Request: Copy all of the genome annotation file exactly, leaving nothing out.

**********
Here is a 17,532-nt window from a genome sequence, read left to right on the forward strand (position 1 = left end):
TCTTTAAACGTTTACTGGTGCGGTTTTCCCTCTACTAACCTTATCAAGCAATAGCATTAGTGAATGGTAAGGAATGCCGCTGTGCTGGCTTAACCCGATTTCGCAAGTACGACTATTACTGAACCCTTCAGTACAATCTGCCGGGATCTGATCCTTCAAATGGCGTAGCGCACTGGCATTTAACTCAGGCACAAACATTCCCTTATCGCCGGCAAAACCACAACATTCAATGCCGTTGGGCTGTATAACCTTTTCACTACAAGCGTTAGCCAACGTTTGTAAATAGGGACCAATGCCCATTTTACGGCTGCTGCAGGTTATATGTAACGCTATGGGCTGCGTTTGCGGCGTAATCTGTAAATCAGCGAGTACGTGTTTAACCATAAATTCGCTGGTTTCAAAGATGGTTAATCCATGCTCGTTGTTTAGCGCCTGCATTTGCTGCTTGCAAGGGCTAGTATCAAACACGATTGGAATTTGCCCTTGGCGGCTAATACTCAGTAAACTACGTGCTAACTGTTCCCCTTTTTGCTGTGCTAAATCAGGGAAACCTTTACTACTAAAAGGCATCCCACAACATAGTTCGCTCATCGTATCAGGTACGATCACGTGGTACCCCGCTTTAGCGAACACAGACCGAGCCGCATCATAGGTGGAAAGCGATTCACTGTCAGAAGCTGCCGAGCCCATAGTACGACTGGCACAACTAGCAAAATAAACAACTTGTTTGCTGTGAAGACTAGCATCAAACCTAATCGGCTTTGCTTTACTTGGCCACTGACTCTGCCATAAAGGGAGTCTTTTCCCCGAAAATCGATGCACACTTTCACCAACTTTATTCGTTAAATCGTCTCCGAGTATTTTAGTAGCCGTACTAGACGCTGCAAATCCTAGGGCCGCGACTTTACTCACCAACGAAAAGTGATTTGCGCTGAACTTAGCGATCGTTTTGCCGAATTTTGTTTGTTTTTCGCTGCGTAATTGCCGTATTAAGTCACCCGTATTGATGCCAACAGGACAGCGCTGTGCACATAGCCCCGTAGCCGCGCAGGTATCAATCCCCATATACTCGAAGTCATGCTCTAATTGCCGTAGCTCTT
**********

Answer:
Here is a 17,532-nt window from a genome sequence, read left to right on the forward strand (position 1 = left end):
TCTTTAAACGTTTACTGGTGCGGTTTTCCCTCTACTAACCTTATCAAGCAATAGCATTAGTGAATGGTAAGGAATGCCGCTGTGCTGGCTTAACCCGATTTCGCAAGTACGACTATTACTGAACCCTTCAGTACAATCTGCCGGGATCTGATCCTTCAAATGGCGTAGCGCACTGGCATTTAACTCAGGCACAAACATTCCCTTATCGCCGGCAAAACCACAACATTCAATGCCGTTGGGCTGTATAACCTTTTCACTACAAGCGTTAGCCAACGTTTGTAAATAGGGACCAATGCCCATTTTACGGCTGCTGCAGGTTATATGTAACGCTATGGGCTGCGTTTGCGGCGTAATCTGTAAATCAGCGAGTACGTGTTTAACCATAAATTCGCTGGTTTCAAAGATGGTTAATCCATGCTCGTTGTTTAGCGCCTGCATTTGCTGCTTGCAAGGGCTAGTATCAAACACGATTGGAATTTGCCCTTGGCGGCTAATACTCAGTAAACTACGTGCTAACTGTTCCCCTTTTTGCTGTGCTAAATCAGGGAAACCTTTACTACTAAAAGGCATCCCACAACATAGTTCGCTCATCGTATCAGGTACGATCACGTGGTACCCCGCTTTAGCGAACACAGACCGAGCCGCATCATAGGTGGAAAGCGATTCACTGTCAGAAGCTGCCGAGCCCATAGTACGACTGGCACAACTAGCAAAATAAACAACTTGTTTGCTGTGAAGACTAGCATCAAACCTAATCGGCTTTGCTTTACTTGGCCACTGACTCTGCCATAAAGGGAGTCTTTTCCCCGAAAATCGATGCACACTTTCACCAACTTTATTCGTTAAATCGTCTCCGAGTATTTTAGTAGCCGTACTAGACGCTGCAAATCCTAGGGCCGCGACTTTACTCACCAACGAAAAGTGATTTGCGCTGAACTTAGCGATCGTTTTGCCGAATTTTGTTTGTTTTTCGCTGCGTAATTGCCGTATTAAGTCACCCGTATTGATGCCAACAGGACAGCGCTGTGCACATAGCCCCGTAGCCGCGCAGGTATCAATCCCCATATACTCGAAGTCATGCTCTAATTGCCGTAGCTCTT